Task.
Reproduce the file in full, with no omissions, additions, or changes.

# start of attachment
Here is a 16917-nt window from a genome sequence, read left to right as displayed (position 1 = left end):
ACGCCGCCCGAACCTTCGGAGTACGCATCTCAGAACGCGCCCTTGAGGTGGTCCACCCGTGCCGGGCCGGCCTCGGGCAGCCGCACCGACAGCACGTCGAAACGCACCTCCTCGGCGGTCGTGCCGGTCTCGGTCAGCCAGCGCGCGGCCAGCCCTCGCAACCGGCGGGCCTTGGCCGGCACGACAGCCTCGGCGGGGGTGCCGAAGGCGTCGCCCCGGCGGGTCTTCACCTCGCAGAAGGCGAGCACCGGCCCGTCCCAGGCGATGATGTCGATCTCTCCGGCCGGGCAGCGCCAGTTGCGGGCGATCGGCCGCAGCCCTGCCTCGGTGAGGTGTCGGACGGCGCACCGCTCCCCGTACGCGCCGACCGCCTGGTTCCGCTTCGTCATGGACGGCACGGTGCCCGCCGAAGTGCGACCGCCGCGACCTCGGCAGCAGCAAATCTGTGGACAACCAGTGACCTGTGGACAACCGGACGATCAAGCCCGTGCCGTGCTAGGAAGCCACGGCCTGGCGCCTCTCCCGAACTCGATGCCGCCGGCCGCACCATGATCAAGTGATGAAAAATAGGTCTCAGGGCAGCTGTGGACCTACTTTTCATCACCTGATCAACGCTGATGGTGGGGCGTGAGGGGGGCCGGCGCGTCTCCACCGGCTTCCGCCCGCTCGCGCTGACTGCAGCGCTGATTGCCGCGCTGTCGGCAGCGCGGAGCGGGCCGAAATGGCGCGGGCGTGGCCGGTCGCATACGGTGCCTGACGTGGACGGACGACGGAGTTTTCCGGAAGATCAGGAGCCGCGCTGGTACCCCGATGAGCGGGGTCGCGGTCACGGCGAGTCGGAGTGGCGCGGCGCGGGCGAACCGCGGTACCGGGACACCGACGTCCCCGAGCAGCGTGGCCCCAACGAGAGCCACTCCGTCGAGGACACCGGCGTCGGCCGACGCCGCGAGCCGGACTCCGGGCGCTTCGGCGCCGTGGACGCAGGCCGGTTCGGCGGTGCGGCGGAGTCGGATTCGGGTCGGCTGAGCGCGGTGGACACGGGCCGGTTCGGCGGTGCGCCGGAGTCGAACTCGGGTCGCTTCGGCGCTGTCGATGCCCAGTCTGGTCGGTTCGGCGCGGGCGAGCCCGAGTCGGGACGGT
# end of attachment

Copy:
Here is a 16917-nt window from a genome sequence, read left to right as displayed (position 1 = left end):
ACGCCGCCCGAACCTTCGGAGTACGCATCTCAGAACGCGCCCTTGAGGTGGTCCACCCGTGCCGGGCCGGCCTCGGGCAGCCGCACCGACAGCACGTCGAAACGCACCTCCTCGGCGGTCGTGCCGGTCTCGGTCAGCCAGCGCGCGGCCAGCCCTCGCAACCGGCGGGCCTTGGCCGGCACGACAGCCTCGGCGGGGGTGCCGAAGGCGTCGCCCCGGCGGGTCTTCACCTCGCAGAAGGCGAGCACCGGCCCGTCCCAGGCGATGATGTCGATCTCTCCGGCCGGGCAGCGCCAGTTGCGGGCGATCGGCCGCAGCCCTGCCTCGGTGAGGTGTCGGACGGCGCACCGCTCCCCGTACGCGCCGACCGCCTGGTTCCGCTTCGTCATGGACGGCACGGTGCCCGCCGAAGTGCGACCGCCGCGACCTCGGCAGCAGCAAATCTGTGGACAACCAGTGACCTGTGGACAACCGGACGATCAAGCCCGTGCCGTGCTAGGAAGCCACGGCCTGGCGCCTCTCCCGAACTCGATGCCGCCGGCCGCACCATGATCAAGTGATGAAAAATAGGTCTCAGGGCAGCTGTGGACCTACTTTTCATCACCTGATCAACGCTGATGGTGGGGCGTGAGGGGGGCCGGCGCGTCTCCACCGGCTTCCGCCCGCTCGCGCTGACTGCAGCGCTGATTGCCGCGCTGTCGGCAGCGCGGAGCGGGCCGAAATGGCGCGGGCGTGGCCGGTCGCATACGGTGCCTGACGTGGACGGACGACGGAGTTTTCCGGAAGATCAGGAGCCGCGCTGGTACCCCGATGAGCGGGGTCGCGGTCACGGCGAGTCGGAGTGGCGCGGCGCGGGCGAACCGCGGTACCGGGACACCGACGTCCCCGAGCAGCGTGGCCCCAACGAGAGCCACTCCGTCGAGGACACCGGCGTCGGCCGACGCCGCGAGCCGGACTCCGGGCGCTTCGGCGCCGTGGACGCAGGCCGGTTCGGCGGTGCGGCGGAGTCGGATTCGGGTCGGCTGAGCGCGGTGGACACGGGCCGGTTCGGCGGTGCGCCGGAGTCGAACTCGGGTCGCTTCGGCGCTGTCGATGCCCAGTCTGGTCGGTTCGGCGCGGGCGAGCCCGAGTCGGGACGGT